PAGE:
Standardization was the killer of innovation. While 3rd party developers focused on bringing bare minimum early on, without looking at the competition, Telcos struggled to find common ground between each other — by end of 2000s more than 800 wireless providers were operating worldwide. Several larger groups were formed through M&A which resulted in running huge behemoths with the grindy wheel of corporate bureaucracy. Decision making became a slow multi-stage process. Ultimately, all Telcos were facing the Innovators Dilemma: their core-business was so big, sales people eventually lacked the motivation and resources that could only potentially become the next big thing. Experiments did not receive the budget and ultimately innovation and R&D functions started getting downsized.

Yet another failure was Mobile TV. Early 3G networks did not have the capacity to stream quality TV footage and so operators rushed into the newly development DVB-H standard (digital video broadcasting for handhelds).

The reasons for failure are several. For once phone producers did not provide broad support for such service. It was a catch-22: more phones would come with DVB-H functionality if producers believed in service take-up. And service take-up depended on broad availability of phones. Alas, new technology required operators to invest first to rollout broadly, with uncertainty on returns

The overprotection of the core business and complex decision hierarchy was also the reason why Telcos never been able to capture full value of VAS market (ring-tones, wallpapers, etc.). For one, they did not control the device, but more importantly, there were too slow in releasing content themselves. Instead they took a marginal share for content delivery or reselling.

Towards the end 2000s came the “Big Disillusionment”. 3G did not live up to the promise of the next revenue boost. Telco spend their war chests on spectrum and later on the race to the “best and fastest” networks for an inferior technology. No wonder that many operators, particularly in Europe decided to switch it off first, while retaining 2G for a longer while. More importantly though, is that Telcos failed to move beyond their core service of connectivity, leaving service margin to more agile newcomers.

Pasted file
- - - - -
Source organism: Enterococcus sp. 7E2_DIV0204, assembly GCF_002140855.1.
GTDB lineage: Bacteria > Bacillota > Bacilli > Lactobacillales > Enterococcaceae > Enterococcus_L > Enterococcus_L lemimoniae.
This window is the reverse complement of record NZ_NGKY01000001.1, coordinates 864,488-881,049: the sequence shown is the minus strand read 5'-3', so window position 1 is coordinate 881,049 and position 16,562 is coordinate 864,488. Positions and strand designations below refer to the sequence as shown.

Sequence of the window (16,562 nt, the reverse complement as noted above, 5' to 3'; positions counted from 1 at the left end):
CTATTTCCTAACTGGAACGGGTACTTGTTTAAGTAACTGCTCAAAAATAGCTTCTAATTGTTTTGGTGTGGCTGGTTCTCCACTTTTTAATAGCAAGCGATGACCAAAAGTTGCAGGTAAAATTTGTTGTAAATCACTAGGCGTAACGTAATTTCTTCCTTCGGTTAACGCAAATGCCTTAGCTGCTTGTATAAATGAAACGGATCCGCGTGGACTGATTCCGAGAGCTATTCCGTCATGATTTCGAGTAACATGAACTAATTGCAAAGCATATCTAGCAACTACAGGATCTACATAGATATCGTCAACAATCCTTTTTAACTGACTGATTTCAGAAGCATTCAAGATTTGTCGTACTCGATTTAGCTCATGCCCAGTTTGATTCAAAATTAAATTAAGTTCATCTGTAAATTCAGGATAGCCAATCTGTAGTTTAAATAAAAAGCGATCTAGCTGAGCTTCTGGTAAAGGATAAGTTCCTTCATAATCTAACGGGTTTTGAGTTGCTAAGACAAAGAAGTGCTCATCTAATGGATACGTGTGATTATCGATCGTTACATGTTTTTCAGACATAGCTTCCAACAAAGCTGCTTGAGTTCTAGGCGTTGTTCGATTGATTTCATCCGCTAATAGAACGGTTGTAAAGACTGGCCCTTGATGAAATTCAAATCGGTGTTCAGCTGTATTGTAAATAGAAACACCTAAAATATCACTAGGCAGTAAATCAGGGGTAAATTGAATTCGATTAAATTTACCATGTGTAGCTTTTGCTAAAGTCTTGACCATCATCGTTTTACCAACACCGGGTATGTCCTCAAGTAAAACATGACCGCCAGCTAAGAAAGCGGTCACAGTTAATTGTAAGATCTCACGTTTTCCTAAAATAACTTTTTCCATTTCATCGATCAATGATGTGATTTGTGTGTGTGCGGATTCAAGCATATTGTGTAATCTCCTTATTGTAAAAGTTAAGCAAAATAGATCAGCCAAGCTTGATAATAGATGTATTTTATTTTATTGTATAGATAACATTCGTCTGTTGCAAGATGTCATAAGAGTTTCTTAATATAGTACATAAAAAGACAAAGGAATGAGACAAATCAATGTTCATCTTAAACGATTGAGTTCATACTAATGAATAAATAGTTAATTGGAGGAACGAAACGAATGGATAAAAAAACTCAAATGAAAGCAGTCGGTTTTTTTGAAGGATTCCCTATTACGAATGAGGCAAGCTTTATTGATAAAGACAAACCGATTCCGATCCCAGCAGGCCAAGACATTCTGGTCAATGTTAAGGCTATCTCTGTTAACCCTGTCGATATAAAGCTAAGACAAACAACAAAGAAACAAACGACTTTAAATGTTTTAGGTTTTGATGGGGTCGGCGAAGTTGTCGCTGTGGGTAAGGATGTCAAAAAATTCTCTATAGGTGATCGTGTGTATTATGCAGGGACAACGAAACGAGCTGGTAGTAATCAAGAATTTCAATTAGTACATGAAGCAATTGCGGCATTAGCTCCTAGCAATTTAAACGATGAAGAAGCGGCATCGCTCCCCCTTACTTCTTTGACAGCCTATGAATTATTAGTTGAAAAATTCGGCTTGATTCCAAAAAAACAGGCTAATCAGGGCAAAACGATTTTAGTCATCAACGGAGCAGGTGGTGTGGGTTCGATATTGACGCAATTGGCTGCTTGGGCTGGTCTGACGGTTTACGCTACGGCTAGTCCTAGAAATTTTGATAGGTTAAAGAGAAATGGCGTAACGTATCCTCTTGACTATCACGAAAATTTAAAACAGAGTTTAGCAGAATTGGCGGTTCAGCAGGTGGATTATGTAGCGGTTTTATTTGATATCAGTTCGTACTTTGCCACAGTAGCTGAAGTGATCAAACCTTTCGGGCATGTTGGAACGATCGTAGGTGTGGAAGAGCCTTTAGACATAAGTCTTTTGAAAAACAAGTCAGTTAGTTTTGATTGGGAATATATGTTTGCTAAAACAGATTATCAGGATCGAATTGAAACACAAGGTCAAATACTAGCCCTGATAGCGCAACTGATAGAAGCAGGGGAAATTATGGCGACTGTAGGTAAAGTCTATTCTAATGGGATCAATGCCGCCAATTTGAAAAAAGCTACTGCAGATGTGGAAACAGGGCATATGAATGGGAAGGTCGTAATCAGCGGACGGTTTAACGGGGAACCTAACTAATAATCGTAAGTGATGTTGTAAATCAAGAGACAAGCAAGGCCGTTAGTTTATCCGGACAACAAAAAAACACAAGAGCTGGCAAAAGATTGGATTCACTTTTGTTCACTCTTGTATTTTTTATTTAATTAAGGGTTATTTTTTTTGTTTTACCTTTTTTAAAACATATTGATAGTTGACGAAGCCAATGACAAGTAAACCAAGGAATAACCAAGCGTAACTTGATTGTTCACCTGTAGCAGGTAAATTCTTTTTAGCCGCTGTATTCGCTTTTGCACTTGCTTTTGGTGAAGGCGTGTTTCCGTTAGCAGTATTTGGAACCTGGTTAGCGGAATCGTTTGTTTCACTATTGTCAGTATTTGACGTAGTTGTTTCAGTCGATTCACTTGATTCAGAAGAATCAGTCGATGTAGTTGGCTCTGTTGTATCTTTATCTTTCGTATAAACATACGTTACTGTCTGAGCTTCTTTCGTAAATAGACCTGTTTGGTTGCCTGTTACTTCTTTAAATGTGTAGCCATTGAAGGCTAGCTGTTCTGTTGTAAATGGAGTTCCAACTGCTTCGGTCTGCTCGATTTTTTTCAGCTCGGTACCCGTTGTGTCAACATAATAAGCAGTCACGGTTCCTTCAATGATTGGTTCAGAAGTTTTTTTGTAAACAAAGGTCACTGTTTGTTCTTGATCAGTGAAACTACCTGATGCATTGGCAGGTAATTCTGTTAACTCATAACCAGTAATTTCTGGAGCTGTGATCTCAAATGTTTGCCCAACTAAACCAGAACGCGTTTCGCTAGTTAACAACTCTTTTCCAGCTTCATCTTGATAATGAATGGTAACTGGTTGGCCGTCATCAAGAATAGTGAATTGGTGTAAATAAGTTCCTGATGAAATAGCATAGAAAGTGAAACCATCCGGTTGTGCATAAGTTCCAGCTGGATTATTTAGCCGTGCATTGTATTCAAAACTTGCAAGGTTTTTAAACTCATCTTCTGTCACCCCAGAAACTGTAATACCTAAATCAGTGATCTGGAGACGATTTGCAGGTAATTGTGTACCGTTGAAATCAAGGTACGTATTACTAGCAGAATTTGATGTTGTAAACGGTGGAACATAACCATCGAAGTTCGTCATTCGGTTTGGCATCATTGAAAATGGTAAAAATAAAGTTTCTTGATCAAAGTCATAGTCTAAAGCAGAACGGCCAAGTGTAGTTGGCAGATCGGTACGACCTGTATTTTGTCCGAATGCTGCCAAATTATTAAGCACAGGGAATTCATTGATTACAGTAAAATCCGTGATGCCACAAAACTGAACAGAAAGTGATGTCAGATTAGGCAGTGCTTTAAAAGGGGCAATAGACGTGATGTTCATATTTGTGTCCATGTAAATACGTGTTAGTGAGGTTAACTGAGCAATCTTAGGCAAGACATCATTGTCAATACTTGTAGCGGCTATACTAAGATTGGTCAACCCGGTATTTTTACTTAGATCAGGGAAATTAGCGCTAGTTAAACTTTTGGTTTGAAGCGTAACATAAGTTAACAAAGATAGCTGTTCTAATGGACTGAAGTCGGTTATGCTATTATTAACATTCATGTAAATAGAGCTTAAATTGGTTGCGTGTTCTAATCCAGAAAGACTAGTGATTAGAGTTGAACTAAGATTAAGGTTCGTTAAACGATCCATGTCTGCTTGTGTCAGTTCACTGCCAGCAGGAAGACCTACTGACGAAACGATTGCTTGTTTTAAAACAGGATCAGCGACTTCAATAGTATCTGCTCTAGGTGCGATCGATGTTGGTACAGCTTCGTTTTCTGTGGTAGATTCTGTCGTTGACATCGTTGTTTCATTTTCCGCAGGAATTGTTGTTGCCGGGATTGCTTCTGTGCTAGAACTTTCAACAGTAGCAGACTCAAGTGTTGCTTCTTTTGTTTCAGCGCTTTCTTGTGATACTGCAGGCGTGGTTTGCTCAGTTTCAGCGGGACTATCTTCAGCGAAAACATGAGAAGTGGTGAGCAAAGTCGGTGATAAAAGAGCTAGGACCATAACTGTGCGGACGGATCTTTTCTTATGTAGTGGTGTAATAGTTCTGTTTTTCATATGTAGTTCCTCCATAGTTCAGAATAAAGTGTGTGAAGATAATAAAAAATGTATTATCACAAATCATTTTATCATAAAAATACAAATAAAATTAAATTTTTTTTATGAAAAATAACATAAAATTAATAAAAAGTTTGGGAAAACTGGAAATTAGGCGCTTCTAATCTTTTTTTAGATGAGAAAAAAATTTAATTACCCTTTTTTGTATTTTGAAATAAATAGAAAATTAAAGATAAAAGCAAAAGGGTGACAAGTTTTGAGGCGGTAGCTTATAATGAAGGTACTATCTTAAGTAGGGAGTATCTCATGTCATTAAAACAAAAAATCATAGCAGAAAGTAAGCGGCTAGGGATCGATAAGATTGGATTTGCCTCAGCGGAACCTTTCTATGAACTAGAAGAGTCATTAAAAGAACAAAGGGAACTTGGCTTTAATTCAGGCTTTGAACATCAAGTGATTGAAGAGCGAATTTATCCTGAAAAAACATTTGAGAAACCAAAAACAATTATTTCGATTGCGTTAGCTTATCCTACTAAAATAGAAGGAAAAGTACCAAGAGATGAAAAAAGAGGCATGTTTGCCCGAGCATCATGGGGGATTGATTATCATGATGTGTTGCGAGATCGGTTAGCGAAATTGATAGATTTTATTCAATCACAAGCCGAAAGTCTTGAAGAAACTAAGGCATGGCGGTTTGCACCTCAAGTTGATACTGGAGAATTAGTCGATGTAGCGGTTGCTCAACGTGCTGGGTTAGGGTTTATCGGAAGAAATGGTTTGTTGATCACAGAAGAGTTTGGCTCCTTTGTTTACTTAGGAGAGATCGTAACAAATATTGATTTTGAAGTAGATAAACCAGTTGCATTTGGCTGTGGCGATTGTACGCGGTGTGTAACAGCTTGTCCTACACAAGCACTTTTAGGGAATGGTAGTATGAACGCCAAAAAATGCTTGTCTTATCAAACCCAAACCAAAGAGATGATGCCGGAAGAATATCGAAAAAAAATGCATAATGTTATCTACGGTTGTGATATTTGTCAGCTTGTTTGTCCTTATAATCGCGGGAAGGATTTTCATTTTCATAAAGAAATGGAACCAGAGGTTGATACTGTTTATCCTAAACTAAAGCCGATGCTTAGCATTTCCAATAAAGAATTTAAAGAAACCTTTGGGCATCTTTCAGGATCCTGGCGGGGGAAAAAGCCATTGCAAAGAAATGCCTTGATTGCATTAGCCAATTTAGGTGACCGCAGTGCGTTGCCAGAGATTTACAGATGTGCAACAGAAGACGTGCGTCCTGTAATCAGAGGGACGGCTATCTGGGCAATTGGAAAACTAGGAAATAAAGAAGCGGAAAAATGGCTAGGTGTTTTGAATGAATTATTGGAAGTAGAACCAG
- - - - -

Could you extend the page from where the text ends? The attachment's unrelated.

“Dumb pipe” became the mocking term for the industry, where the only difference in product was reflected in the aggressive price wars. Virtually most of the value-add was captured by new “digital” players

4G —Faster speeds, bigger screens, slower growth

In the early 2010s next generation of wireless networks went commercial. Commonly called Long Term Evolution (albeit very first deployments were not 4G by IMT definition) it was the first true All-IP packet switched network. Next to many technical improvements the main user experience improvement was the speed: peak data rates of up to approximately 100 Mbps for high mobility such as mobile access and up to approximately 1 Gbps for local wireless access.

Industry learned from the 3G mistakes. Higher bandwidth requires more spectrum, hence for LTE many more bands were auctioned off. At the same time wireless operators were not willing to pay high sums for the spectrum anymore — 3G investments into spectrum did not pay-off for most and as the revenue began to flatten (see chart below), investments were scrutinized thoroughly. Phone industry also came along to support a wider range of spectrum bands — crucial to make more optimized network rollout, e.g. securing broader coverage in lower bands and providing hot-spot capacity in higher bands.

Slowdown of revenue growth (or even reduction in revenues) began already towards the end of first decade of the new millennia.

At the same time subscriber growth was still high — but it case primarily from Asian and African markets.